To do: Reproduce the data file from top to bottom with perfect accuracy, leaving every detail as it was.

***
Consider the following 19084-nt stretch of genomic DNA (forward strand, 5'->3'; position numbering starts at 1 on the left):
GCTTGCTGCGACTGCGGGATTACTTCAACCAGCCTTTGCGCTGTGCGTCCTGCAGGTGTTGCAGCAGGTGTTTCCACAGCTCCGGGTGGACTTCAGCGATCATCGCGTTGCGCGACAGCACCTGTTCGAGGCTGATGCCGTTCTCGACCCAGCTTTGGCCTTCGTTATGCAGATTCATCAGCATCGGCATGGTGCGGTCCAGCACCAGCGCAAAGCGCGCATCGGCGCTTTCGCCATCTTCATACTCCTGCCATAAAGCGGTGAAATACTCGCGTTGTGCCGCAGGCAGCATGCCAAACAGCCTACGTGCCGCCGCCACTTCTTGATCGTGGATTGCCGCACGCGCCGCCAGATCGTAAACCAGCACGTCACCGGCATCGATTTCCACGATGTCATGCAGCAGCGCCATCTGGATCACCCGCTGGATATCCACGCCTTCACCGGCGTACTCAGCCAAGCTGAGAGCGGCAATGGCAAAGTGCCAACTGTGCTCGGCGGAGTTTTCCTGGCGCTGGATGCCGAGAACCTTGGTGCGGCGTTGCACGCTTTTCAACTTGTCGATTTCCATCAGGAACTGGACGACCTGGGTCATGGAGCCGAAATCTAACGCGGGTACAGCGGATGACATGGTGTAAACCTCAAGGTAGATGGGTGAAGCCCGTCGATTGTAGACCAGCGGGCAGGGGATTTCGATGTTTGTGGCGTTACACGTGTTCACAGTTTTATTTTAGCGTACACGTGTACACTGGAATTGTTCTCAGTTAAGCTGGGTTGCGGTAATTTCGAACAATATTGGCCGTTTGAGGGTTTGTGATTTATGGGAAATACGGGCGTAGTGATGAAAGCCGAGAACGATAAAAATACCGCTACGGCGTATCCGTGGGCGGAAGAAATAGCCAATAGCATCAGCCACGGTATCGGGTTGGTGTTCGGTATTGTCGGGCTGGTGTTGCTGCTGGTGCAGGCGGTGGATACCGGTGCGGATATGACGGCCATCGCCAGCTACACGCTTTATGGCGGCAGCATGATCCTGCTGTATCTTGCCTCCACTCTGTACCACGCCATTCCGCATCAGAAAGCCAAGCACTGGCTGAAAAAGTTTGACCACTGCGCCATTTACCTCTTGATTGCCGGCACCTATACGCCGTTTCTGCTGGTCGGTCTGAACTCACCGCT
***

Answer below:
Consider the following 19084-nt stretch of genomic DNA (forward strand, 5'->3'; position numbering starts at 1 on the left):
GCTTGCTGCGACTGCGGGATTACTTCAACCAGCCTTTGCGCTGTGCGTCCTGCAGGTGTTGCAGCAGGTGTTTCCACAGCTCCGGGTGGACTTCAGCGATCATCGCGTTGCGCGACAGCACCTGTTCGAGGCTGATGCCGTTCTCGACCCAGCTTTGGCCTTCGTTATGCAGATTCATCAGCATCGGCATGGTGCGGTCCAGCACCAGCGCAAAGCGCGCATCGGCGCTTTCGCCATCTTCATACTCCTGCCATAAAGCGGTGAAATACTCGCGTTGTGCCGCAGGCAGCATGCCAAACAGCCTACGTGCCGCCGCCACTTCTTGATCGTGGATTGCCGCACGCGCCGCCAGATCGTAAACCAGCACGTCACCGGCATCGATTTCCACGATGTCATGCAGCAGCGCCATCTGGATCACCCGCTGGATATCCACGCCTTCACCGGCGTACTCAGCCAAGCTGAGAGCGGCAATGGCAAAGTGCCAACTGTGCTCGGCGGAGTTTTCCTGGCGCTGGATGCCGAGAACCTTGGTGCGGCGTTGCACGCTTTTCAACTTGTCGATTTCCATCAGGAACTGGACGACCTGGGTCATGGAGCCGAAATCTAACGCGGGTACAGCGGATGACATGGTGTAAACCTCAAGGTAGATGGGTGAAGCCCGTCGATTGTAGACCAGCGGGCAGGGGATTTCGATGTTTGTGGCGTTACACGTGTTCACAGTTTTATTTTAGCGTACACGTGTACACTGGAATTGTTCTCAGTTAAGCTGGGTTGCGGTAATTTCGAACAATATTGGCCGTTTGAGGGTTTGTGATTTATGGGAAATACGGGCGTAGTGATGAAAGCCGAGAACGATAAAAATACCGCTACGGCGTATCCGTGGGCGGAAGAAATAGCCAATAGCATCAGCCACGGTATCGGGTTGGTGTTCGGTATTGTCGGGCTGGTGTTGCTGCTGGTGCAGGCGGTGGATACCGGTGCGGATATGACGGCCATCGCCAGCTACACGCTTTATGGCGGCAGCATGATCCTGCTGTATCTTGCCTCCACTCTGTACCACGCCATTCCGCATCAGAAAGCCAAGCACTGGCTGAAAAAGTTTGACCACTGCGCCATTTACCTCTTGATTGCCGGCACCTATACGCCGTTTCTGCTGGTCGGTCTGAACTCACCGCT